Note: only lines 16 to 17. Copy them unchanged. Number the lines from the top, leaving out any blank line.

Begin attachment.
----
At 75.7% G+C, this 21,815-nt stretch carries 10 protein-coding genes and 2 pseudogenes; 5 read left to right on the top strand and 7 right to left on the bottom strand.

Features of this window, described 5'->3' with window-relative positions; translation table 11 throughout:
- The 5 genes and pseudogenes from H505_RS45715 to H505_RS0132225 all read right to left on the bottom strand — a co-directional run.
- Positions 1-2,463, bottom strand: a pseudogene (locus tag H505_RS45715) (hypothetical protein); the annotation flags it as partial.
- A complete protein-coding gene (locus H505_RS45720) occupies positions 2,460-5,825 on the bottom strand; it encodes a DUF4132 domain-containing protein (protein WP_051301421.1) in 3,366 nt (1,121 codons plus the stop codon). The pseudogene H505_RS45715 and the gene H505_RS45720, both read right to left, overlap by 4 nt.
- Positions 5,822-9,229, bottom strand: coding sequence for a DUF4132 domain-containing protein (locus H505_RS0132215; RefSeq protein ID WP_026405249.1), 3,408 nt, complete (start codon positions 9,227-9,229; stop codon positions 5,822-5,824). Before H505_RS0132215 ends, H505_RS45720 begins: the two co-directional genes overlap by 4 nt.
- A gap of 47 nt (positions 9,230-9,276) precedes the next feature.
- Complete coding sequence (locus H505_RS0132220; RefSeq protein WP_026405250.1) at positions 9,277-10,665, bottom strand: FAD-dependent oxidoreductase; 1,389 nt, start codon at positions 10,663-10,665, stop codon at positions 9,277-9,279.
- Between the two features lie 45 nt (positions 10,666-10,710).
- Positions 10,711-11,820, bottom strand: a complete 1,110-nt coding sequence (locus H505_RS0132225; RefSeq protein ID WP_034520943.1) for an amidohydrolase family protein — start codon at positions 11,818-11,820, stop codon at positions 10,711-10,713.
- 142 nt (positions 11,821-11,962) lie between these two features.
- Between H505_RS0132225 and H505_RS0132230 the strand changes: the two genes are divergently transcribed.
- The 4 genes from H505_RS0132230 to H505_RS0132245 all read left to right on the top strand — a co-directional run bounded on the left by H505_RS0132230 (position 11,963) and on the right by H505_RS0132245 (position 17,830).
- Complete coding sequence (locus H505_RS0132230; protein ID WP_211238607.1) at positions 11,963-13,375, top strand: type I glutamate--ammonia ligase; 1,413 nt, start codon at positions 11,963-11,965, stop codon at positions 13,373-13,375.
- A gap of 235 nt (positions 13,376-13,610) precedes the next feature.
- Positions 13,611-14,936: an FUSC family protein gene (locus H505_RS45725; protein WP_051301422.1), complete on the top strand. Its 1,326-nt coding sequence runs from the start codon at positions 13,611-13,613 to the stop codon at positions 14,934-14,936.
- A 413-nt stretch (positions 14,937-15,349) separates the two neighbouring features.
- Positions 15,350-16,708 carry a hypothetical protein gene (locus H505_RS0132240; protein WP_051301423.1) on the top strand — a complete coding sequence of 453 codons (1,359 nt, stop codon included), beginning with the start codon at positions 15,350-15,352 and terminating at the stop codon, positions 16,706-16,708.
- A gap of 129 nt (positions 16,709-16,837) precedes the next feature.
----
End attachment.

- Positions 13,611-14,936: an FUSC family protein gene (locus H505_RS45725; protein WP_051301422.1), complete on the top strand. Its 1,326-nt coding sequence runs from the start codon at positions 13,611-13,613 to the stop codon at positions 14,934-14,936.
- A 413-nt stretch (positions 14,937-15,349) separates the two neighbouring features.